Thursday, May 19, 2011

Stash Saves the Day!

I tried to start the crochet sock poi yesterday, but at the time I was sitting down to do it, I was just tired and stoned enough (and the hook was just small enough) that it was hard to concentrate and I put it away. I think I'll take another stab at it this afternoon.

I ended up not going to Michaels yesterday, somehow the time just slipped away from me. I did however make unexpected progress on my De-Stash The Yarn I Have No Clue What To Do With Quest. I had at some point in the afternoon came to the conclusion that I wanted to buy a couple skeins of Lion Brand Amazing (because it's one of my favorites when it comes to inexpensive yarns) in a really pretty color-way, or maybe even a few color-ways and then knit the psychedelic hippie's version of a prayer shawl. Or in layman's terms, a shawl/scarf/stole thingy that I knit on in meditative or trance like states as a way of enjoying knitting as a form of meditation, and to infuse the finished object with some really groovy mojo.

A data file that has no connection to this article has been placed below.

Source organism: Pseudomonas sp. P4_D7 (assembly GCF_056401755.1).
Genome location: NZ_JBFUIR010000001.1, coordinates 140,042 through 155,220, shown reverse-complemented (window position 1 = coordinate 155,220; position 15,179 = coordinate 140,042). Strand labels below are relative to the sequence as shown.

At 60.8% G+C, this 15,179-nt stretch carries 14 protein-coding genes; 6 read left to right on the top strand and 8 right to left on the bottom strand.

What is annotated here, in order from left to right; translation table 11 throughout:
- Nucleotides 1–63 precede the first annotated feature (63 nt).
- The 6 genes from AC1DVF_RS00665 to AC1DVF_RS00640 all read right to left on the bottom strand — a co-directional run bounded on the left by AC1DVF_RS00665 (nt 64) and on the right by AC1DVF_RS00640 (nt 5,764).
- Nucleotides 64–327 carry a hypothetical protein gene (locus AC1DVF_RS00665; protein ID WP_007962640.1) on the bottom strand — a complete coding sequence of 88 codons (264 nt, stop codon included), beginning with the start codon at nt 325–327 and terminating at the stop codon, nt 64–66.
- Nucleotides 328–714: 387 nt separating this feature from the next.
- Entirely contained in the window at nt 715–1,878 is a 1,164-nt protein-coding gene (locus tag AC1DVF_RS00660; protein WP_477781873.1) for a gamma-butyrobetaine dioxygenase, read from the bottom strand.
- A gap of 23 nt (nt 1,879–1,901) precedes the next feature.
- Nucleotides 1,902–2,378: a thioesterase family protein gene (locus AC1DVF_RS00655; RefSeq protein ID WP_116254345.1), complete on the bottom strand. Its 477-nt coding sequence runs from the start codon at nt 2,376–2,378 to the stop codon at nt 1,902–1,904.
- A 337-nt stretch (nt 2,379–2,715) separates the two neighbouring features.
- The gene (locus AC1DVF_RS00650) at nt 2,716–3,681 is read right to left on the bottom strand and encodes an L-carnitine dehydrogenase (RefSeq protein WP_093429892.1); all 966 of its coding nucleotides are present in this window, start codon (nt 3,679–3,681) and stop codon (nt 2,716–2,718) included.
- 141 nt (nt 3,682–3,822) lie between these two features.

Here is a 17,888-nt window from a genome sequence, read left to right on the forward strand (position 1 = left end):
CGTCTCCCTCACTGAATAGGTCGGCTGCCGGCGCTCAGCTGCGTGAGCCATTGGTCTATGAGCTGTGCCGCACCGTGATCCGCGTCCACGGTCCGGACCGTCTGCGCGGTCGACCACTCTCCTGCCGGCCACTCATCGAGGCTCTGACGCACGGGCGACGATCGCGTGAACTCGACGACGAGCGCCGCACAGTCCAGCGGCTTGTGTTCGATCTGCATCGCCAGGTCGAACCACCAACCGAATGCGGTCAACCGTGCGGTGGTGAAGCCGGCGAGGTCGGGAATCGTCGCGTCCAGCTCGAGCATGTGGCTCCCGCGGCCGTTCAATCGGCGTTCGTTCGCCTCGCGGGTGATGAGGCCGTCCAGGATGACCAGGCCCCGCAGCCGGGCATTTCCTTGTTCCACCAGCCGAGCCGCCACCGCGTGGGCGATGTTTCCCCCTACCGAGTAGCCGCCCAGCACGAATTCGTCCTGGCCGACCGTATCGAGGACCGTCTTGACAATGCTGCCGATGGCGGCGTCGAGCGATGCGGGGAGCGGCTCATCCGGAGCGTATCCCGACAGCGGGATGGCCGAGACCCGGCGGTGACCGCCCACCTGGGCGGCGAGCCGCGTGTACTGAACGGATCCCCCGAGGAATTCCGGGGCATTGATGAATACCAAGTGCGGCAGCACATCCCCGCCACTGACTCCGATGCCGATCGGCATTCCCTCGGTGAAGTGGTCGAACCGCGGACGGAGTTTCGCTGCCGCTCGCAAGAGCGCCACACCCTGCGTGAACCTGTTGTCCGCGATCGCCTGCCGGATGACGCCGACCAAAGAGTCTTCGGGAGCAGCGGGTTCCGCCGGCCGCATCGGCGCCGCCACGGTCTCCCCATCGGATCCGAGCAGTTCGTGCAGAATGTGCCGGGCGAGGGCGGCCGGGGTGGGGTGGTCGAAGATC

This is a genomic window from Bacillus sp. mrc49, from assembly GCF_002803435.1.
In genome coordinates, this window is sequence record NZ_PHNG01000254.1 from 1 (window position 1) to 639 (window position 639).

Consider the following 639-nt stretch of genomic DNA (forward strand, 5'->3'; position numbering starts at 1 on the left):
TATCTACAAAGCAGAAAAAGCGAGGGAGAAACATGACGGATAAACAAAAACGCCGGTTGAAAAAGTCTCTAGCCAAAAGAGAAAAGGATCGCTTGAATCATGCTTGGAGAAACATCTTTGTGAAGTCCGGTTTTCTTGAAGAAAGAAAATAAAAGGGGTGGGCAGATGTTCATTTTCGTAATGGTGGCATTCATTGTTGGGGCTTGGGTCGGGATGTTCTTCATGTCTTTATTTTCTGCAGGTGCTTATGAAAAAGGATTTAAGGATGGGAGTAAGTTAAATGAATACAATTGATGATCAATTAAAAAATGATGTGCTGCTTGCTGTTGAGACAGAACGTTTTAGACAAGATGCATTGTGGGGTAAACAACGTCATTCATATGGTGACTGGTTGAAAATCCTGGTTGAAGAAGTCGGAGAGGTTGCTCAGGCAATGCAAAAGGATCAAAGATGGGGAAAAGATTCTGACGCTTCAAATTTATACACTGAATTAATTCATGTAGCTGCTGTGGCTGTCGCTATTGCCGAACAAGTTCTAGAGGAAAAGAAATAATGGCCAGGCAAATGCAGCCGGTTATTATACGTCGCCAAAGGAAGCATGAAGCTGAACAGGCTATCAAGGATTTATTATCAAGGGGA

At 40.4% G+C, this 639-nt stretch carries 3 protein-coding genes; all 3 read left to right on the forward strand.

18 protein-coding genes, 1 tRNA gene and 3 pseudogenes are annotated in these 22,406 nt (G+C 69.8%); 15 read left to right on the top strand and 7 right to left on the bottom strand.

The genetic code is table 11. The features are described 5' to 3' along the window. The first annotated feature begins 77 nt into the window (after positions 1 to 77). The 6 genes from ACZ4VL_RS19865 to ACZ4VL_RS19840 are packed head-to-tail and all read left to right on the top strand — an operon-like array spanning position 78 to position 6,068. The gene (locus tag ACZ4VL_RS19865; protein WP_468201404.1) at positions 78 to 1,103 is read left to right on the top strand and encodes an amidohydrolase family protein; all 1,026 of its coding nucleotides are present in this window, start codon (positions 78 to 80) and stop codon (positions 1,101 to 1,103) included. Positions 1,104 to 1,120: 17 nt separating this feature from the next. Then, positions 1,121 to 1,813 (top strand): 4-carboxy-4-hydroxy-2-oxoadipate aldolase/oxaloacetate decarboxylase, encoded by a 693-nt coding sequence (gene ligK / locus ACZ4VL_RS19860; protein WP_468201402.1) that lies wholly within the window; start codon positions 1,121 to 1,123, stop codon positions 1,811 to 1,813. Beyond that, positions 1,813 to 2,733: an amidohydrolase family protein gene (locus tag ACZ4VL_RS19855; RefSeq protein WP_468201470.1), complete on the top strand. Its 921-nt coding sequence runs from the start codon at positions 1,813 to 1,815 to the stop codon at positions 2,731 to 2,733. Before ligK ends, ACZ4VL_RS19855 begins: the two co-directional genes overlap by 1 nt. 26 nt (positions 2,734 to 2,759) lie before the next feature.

Since the trip to the store never happened, and I had a bad case of startitis on my hands, I ended up grabbing two skiens of Lion Boucle in Berries out of my stash. My friend Apollo had found these two skiens at the 99 cent store a few years back when I was first learning to knit, and he gave them to me as a gift. The colors are both really bright and sometimes garish, and also really really pretty. Don't ask me how that works, when you see it, you get it. And so I cast on what I like to call Vast and Fluffy Colors. Vast and Fluffy is one of those mindless garter stitch scarves that we knit because we can. I don't even know how many stitches wide it is, I just cast on until the needle was fairly full of stitches. We'll see where this goes, but right now I'm totally luxuriating in the simple, pure zen of just knitting because I can with a yarn that is kitten soft and very pretty.